A latent tension begins to reveal itself here, however, between Thoreau's commitment to particulars (e.g., the Ganges River, the ice of Walden Pond, the author of the Bhagavad Gita) and the worldwide philosophies to which his and Gandhi's thoughts about these particulars give rise: to characterize these thoughts as crossing both nations and millennia--as Dimock does--begins to sound a lot like the universalism--the sameness--which planetarity is meant to resist. The tension only increases when we recall Thoreau's actual disdain for time, which is (to take perhaps the most famous of his dismissals) "but the stream I go a-fishing in." "I drink at it," he writes, "but while I drink I see the sandy bottom and detect how shallow it is. Its thin current slides away, but eternity remains." Eternity, not time, is Thoreau's watchword in Walden, symbolized here not with planetary but rather extraterrestrial imagery: "I would drink deeper [than in time's shallow stream and] fish in the sky, whose bottom is pebbly with stars" (W 98).

That tension between Thoreau's sensitive attention to the particular and his relentless drive for the universal--both in the usual figurative sense but also the literal--became even more pronounced in Laura Dassow Walls' important 2013 elaboration of Thoreau's distinctiveness as a theorist of planetarity. For Walls as for Spivak, Thoreau's "alterity forc[es us] to become [...] planetary thinker[s]" (25). Moreover, Thoreau always "scales up" (26) so as to "never lose sight of the sometimes surprising extent of [our] relations" (26). And Walls shows us that he scales up not just to the planetary level: "Even while Thoreau hoes his beans, he reminds himself that the star that lights his labor 'illumines at once a system of earths like ours'"; this is, she adds, "planetary thinking gone stellar" (26)--or, we might say, gone universal.

Especially, then, when we remember academic criticism's real resistance over the past century to "scale up" from reading Thoreau as a nationalist to an internationalist--and in so doing simply to catch up to non-academic readers like John Muir and Tolstoy--the renewed insistence today upon Thoreau's penchant for particularity--even as wonderful a set of particulars as comprise the whole planet--should give us pause. There is, of course, the Thoreau who, especially in view of the past, looks to the particulars, as in the first half of Walden's "Former Inhabitants and Winter Visitors," a delightfully complex tribute to the persons and things that once populated the present site of his cabin (W256-64). However, elsewhere in the same book he tells us that we stand "on the meeting of two eternities, the past and future" (W 17), and there is indisputably plenty of the latter in his work. And, when Thoreau turns to the future, he favors not the particular but the universal. For instance, the second half of "Former Inhabitants and Winter Visitors" concludes with Thoreau "expect[ing] the Visitor who never comes." That is, if at that chapter's start Thoreau dwells among specific "former occupants of these woods" that he "conjure[s] up," by chapter's end he looks to the future for "the man approaching from the town" (W 270).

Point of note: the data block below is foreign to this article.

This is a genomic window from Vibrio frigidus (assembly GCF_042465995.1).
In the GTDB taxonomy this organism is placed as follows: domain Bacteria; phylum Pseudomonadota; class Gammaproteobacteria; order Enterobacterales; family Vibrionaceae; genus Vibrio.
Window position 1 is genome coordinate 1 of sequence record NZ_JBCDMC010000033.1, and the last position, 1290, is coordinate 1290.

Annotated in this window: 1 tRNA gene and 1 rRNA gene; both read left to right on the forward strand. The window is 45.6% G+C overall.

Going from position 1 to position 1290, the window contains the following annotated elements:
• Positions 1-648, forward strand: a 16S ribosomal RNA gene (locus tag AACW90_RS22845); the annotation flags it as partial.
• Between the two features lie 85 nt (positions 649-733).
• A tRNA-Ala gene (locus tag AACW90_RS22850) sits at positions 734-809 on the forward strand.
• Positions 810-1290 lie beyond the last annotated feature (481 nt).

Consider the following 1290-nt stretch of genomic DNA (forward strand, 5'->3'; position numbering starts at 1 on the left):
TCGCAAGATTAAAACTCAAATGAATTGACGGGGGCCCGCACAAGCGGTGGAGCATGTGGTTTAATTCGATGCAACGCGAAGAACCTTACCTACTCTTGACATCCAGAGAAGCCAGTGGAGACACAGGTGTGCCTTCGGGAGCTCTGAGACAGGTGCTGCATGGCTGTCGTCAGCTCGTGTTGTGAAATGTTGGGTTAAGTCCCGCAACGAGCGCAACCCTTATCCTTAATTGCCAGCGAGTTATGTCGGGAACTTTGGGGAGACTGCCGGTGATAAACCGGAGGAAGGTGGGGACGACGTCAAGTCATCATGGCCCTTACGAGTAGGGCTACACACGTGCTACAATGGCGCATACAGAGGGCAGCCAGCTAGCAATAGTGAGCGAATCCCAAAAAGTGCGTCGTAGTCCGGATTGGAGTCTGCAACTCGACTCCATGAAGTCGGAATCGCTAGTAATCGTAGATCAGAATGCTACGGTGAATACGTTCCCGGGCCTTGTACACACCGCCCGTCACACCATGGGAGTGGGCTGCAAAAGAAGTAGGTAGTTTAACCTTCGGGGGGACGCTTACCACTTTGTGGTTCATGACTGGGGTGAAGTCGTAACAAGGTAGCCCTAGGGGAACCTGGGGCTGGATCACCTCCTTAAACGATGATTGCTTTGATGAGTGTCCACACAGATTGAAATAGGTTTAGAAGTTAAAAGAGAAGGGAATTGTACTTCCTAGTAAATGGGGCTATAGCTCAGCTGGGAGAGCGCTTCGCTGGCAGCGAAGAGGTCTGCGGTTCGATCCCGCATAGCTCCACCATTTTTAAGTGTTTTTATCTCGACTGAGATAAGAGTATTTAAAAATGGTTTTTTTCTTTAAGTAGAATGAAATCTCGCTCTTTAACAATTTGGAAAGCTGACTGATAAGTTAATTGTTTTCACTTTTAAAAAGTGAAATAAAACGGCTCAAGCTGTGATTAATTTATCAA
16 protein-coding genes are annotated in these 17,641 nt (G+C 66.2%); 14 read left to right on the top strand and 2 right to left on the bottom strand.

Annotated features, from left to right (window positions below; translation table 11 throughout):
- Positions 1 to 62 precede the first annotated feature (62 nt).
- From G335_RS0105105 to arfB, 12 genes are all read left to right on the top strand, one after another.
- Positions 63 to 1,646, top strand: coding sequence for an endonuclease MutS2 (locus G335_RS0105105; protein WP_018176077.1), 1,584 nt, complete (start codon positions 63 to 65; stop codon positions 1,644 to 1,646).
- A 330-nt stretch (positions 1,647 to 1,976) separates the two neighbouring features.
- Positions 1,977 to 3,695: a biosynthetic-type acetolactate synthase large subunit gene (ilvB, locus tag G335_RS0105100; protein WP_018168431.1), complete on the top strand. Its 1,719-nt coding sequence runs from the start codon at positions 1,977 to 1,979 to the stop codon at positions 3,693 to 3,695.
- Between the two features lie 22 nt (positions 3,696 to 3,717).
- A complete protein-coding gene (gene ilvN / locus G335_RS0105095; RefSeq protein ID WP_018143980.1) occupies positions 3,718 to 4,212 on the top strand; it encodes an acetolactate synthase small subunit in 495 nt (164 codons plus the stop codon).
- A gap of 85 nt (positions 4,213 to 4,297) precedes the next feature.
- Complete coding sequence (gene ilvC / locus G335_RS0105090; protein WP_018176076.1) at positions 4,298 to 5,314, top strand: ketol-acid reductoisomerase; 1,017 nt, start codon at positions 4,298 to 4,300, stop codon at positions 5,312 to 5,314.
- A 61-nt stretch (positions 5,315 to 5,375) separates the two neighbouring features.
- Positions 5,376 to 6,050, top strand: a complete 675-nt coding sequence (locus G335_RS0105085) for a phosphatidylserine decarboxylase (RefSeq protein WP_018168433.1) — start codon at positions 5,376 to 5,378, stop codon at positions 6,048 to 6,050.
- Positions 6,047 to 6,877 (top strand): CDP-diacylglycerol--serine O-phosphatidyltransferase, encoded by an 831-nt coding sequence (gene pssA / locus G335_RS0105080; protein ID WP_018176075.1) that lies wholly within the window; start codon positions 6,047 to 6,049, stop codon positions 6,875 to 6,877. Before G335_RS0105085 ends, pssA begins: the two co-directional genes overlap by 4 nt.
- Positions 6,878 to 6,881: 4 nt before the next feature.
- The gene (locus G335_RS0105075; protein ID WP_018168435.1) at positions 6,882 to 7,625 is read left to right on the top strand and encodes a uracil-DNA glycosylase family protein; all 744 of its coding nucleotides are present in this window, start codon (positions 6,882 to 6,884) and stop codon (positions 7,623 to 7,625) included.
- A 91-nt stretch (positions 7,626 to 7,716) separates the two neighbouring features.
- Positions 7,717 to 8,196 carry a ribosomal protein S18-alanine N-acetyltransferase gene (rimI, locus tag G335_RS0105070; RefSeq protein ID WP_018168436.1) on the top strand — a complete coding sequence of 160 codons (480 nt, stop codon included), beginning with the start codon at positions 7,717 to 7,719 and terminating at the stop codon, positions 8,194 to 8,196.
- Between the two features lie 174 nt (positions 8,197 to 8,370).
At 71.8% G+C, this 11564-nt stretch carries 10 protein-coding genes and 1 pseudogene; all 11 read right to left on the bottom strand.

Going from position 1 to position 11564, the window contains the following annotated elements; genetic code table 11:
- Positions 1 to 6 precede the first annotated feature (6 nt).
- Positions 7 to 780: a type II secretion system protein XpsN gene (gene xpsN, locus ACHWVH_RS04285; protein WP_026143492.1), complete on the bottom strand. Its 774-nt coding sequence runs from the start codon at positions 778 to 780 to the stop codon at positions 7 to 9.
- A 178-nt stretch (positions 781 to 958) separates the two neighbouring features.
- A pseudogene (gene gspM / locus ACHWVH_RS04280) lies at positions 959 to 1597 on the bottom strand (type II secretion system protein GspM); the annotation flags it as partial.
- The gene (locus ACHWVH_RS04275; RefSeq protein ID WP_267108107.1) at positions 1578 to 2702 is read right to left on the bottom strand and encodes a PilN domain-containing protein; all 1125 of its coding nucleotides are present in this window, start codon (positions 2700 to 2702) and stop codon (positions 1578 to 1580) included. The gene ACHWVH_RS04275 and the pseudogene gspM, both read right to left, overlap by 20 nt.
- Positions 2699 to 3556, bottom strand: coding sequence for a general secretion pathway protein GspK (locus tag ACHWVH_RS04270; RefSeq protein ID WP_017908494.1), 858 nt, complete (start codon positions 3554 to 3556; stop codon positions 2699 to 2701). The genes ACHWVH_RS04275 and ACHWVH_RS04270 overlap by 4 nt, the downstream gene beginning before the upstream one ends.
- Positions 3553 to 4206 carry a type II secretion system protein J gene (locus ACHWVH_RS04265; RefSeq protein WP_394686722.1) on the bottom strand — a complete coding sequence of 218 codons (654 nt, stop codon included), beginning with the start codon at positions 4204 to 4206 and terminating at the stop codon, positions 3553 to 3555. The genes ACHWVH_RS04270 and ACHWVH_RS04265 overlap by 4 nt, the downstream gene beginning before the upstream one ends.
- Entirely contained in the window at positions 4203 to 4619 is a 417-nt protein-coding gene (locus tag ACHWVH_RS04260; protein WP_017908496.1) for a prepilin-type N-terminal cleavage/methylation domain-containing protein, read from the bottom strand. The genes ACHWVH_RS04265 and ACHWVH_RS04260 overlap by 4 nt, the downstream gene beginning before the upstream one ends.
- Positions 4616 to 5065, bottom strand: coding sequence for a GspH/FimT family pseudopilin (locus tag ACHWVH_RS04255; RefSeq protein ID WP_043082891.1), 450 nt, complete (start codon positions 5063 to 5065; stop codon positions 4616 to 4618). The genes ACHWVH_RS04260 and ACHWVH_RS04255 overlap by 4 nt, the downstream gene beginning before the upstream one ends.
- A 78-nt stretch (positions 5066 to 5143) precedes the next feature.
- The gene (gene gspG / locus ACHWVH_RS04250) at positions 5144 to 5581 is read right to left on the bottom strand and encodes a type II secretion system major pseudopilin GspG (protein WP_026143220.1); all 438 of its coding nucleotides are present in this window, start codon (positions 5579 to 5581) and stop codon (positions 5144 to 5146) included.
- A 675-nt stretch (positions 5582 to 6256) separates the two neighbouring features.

In this other mode of Thoreau's, then, the mode of expectation, Thoreau eschews particulars for universals like "the Visitor" or "the man": universals that like our outlines (to consider the epigraph for this section of my essay, taken from the end of Walden) are "dim and misty" on our future-fronting side, but that are still universals, what Plato called archetypes. For Thoreau, we've left Plato's cave, only to discover--soon, if not yet--that, while we're no longer distracted by the fire's shadows on a wall, we are now distracted by our own shadows dancing before us, the sun at our backs. Here again is the sentence:
In view of the future or possible, we should live quite laxly and
undefined in front, our outlines dim and misty on that side; as our
shadows reveal an insensible perspiration toward the sun. (W 324-25)